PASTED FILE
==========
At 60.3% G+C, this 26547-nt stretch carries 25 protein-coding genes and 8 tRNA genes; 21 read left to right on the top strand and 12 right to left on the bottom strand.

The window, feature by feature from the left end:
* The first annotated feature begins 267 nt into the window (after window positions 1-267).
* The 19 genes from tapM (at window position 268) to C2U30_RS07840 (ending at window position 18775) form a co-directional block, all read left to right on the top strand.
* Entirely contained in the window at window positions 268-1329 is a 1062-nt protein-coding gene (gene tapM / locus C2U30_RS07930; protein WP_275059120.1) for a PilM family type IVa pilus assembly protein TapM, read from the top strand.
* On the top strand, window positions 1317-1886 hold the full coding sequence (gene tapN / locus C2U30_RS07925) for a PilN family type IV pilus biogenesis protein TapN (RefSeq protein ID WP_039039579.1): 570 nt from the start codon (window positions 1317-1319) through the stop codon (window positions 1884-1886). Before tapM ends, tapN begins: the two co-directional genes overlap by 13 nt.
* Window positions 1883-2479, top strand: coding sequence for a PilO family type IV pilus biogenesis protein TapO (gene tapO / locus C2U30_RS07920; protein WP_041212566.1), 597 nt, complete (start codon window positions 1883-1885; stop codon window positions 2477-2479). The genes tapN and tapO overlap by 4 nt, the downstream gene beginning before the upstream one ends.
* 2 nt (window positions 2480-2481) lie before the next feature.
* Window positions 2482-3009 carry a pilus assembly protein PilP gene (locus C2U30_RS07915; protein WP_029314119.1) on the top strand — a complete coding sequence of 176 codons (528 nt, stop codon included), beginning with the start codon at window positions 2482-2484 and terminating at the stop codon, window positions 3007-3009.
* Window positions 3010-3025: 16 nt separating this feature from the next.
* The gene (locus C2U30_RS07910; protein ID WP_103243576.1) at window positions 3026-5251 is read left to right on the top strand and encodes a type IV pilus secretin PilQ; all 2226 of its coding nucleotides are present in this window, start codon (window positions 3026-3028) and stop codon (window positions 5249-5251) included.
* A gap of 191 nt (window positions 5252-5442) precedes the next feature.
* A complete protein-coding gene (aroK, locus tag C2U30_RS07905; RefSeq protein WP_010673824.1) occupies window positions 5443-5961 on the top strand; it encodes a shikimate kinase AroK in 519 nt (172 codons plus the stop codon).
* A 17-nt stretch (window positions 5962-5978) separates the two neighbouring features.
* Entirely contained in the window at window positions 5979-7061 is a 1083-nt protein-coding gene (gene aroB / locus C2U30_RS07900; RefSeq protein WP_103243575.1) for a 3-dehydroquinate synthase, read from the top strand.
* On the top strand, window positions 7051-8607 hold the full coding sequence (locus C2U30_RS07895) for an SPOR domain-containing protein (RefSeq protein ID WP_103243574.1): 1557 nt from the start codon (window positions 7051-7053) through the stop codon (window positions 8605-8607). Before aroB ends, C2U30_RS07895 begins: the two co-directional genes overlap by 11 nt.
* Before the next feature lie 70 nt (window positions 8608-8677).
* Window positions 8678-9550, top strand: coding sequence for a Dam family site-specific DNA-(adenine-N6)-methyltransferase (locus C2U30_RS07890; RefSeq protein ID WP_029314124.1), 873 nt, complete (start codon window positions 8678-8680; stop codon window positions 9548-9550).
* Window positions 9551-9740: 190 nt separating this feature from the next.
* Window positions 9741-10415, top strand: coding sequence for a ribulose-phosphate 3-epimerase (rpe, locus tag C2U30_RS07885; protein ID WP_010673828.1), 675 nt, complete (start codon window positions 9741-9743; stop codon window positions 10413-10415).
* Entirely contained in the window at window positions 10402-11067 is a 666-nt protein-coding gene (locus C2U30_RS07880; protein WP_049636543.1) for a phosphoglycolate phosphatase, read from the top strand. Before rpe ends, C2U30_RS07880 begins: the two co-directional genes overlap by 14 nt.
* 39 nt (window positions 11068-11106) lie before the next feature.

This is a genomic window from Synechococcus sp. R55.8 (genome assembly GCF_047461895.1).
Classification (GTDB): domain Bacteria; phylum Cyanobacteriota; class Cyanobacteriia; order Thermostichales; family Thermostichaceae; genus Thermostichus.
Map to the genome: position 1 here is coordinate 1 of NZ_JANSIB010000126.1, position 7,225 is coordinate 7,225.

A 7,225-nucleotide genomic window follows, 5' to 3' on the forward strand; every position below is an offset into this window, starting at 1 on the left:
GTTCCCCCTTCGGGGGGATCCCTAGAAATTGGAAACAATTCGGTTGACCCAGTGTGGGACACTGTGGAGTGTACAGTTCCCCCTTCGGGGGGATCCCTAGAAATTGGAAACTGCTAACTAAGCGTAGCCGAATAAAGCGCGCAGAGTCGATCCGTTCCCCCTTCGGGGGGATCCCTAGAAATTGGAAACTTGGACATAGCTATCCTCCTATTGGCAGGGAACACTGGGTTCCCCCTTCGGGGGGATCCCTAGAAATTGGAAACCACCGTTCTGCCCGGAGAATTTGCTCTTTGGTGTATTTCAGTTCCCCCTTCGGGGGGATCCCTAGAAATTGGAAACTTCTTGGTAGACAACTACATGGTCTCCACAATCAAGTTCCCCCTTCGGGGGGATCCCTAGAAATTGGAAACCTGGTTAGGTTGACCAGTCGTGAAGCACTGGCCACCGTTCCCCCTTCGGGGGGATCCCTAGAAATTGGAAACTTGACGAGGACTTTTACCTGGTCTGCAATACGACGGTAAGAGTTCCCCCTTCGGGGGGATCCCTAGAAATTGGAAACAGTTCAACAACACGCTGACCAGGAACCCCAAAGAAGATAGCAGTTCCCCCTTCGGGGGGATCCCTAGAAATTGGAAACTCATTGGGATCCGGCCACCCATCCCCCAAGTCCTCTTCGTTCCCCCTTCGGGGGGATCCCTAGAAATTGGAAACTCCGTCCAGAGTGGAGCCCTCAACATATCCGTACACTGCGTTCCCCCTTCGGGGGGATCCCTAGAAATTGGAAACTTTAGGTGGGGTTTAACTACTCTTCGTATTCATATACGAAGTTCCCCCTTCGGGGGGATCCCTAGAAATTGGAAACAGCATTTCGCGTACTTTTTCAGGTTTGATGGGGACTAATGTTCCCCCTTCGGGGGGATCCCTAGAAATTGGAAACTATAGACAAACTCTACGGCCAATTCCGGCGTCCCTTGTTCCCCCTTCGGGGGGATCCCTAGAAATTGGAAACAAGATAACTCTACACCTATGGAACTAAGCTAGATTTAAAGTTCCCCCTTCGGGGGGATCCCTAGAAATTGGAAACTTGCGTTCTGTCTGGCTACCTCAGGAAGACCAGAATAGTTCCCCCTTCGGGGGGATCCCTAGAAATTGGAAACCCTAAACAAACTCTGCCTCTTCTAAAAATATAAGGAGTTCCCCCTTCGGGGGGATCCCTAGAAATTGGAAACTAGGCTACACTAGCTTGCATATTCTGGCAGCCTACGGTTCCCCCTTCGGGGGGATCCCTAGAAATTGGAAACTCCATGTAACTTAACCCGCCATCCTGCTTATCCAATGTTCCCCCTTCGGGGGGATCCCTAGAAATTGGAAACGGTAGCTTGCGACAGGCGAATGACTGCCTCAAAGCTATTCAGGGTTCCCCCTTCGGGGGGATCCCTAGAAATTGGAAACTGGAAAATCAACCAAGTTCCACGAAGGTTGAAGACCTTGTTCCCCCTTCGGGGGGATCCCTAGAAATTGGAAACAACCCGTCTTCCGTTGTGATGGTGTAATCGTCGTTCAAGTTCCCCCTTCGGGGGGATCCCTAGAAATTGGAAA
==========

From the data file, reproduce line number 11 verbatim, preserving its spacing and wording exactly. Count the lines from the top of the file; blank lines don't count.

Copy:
* The gene (locus C2U30_RS07910; protein ID WP_103243576.1) at window positions 3026-5251 is read left to right on the top strand and encodes a type IV pilus secretin PilQ; all 2226 of its coding nucleotides are present in this window, start codon (window positions 3026-3028) and stop codon (window positions 5249-5251) included.